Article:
He was the boss of a tech giant. Now he studies fish and rice.
After appearing to fall out of favor with China’s leadership following a 2020 speech criticizing financial regulation, Jack Ma, co-founder of Alibaba Group Holding Ltd.
generally kept a low profile.
Out of the public eye, the 58-year-old multi-billionaire, who stepped down as executive chairman of Alibaba in 2019, has quietly built a life of serious research into the world’s food problems, echoing Microsoft Corp.
the work of co-founder Bill Gates on global health.
In the past year, Mr. Ma a Japanese laboratory specializing in farmed tuna – where the staff did not recognize him – and a Dutch university to learn about sustainable food production.
This week Mr. Ma back to Hangzhou, Alibaba’s headquarters. On Tuesday, following a long-running regulatory push from Beijing to rein in China’s powerful tech companies, Alibaba said it planned to split itself into six independently run companies that could seek separate IPOs.
Mr. Ma did not immediately respond to requests for comment sent through the Jack Ma Foundation and Alibaba.
The attention-loving executive’s absence from public events in recent years has drawn comment from Tesla, among others from Inc
Elon Musk, who wondered aloud in September 2021: “Where is Jack Ma?”
But Mr. Ma never completely disappeared. He was spotted several times in China in 2021 and on May 10, 2022, attended an internal meeting at Alibaba in Hangzhou, southwest of Shanghai, according to staff who saw him and a report in state media.
That month was the last time Mr. Ma’s presence in mainland China was confirmed until Monday, when he resurfaced in Hangzhou and visited a school to discuss topics such as artificial intelligence with teachers, the school said.
His return comes as Beijing grapples with a battered economy and tries to revive business confidence after years of regulatory constraints and Covid-19 restrictions.
According to people who know him, Mr. Ma spent some time in Japan during his absence from China. Despite tense diplomatic ties with Beijing, the country has become a popular destination for wealthy Chinese who today find their homeland less welcoming.
A local magazine reported on Friday that he lived part of the time in a house in Hakone, a venerable hot-water resort about 50 miles from Tokyo. An employee of a nearby sushi shop told The Wall Street Journal that an aide to the mogul often stopped by to pick up takeout orders of such delicacies as sea urchin and fatty tuna, but the employee said the store had not been accepting orders from him lately. has received.
Mr. Ma also traveled extensively during this period, often to pursue his interests in food and related fields, according to people who know him. A person who spoke to him said that Mr. Ma often commented on his admiration for Japanese food and wondered why China couldn’t produce something similar.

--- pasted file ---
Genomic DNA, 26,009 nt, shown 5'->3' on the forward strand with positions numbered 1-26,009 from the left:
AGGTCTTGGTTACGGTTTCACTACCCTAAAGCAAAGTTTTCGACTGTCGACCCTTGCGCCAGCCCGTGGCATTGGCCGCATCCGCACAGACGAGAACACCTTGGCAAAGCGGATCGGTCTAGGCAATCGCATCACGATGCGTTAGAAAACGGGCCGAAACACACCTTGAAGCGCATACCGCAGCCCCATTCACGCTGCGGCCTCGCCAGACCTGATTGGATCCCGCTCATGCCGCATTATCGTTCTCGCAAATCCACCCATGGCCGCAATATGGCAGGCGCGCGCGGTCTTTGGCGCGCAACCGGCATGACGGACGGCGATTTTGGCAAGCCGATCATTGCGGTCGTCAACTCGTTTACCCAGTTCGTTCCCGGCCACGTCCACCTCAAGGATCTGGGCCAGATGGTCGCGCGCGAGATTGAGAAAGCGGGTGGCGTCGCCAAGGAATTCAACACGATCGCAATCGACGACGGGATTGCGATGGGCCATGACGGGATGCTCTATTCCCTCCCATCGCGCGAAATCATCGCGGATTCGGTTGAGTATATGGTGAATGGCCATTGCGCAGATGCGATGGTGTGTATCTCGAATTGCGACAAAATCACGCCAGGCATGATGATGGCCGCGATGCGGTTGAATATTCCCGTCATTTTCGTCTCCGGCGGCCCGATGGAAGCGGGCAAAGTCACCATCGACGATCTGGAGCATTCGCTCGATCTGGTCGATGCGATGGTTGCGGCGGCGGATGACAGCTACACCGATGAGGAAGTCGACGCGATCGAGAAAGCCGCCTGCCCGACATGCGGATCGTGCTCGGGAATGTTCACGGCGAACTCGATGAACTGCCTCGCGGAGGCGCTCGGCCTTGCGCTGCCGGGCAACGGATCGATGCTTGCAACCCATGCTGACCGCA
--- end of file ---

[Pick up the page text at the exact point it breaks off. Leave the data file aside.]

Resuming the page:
In a speech in 2017, Mr. Ma that technologies such as cloud computing and big data could help farmers in China. He called the modernization of agriculture “a bright spot and an important growth pillar for China’s economic development” in the next two to three decades, and during a 2019 appearance at the World Economic Forum in Davos, he said that if he were to start a new company could start, he would go into farming.
Last July 2, he visited Wageningen University & Research in the Netherlands. The university said Mr Ma would “dedicate his time and efforts fully to agriculture and food sustainability, including in the Gobi Desert,” which spans Mongolia and China.
A few months later, on Oct. 17, he toured Kindai University’s Aquaculture Research Institute in Japan’s Wakayama Prefecture next to Osaka, according to a university official and a photo from the event. The university’s researchers are known for figuring out how to breed the unruly bluefin tuna, a step toward creating a stable supply of the fish beloved by sushi fans.
Mr. Ma was part of a delegation of foreign businessmen who visited the fish farm and calmly listened to explanations without identifying himself as an internet billionaire, the university official said. Staff on site did not recognize him, but days later, senior staff members saw a group photo of the delegation and realized they might have had a famous visitor. “So we went through the names signed by the visitors, and his name was there,” the official recalled.
In January it was Bangkok’s turn. People familiar with the trip said Mr. Ma had met Dhanin Chearavanont, the senior chairman of Charoen Pokphand Group, a leading Thai food conglomerate.
The two billionaires discussed ways to address food shortages and Mr. Ma asked his hosts about rice farming technology in Thailand, according to one person at the meeting and another person familiar with it.
Mr. Ma was also photographed on the trip attending a Thai boxing match and playfully rolling up his sleeves to strike a boxing stance.
That was one of the many times Mr. Ma’s leisure activities attracted attention. A local news outlet on the Spanish island of Mallorca saw Mr. Mon there in June 2022, and his visit to Spain at the time was confirmed by a person who helped with his schedule.
In February, Chinese visitors to Melbourne, Australia, saw their famous compatriot there, and soon after made a stop in Fiji, according to a social media post from Fiji’s tourism authority.
“I realize one thing – that all the things you learn from the books and the things you learn from the other people… may not be true,” Mr. Ma said in a speech in 2017, recalling his first trip abroad in 1980 when he visited Australia. “The world is so interesting, the world is so unique and you have to go experience it for yourself.”
—George Nishiyama and Miho Inada contributed to this article.
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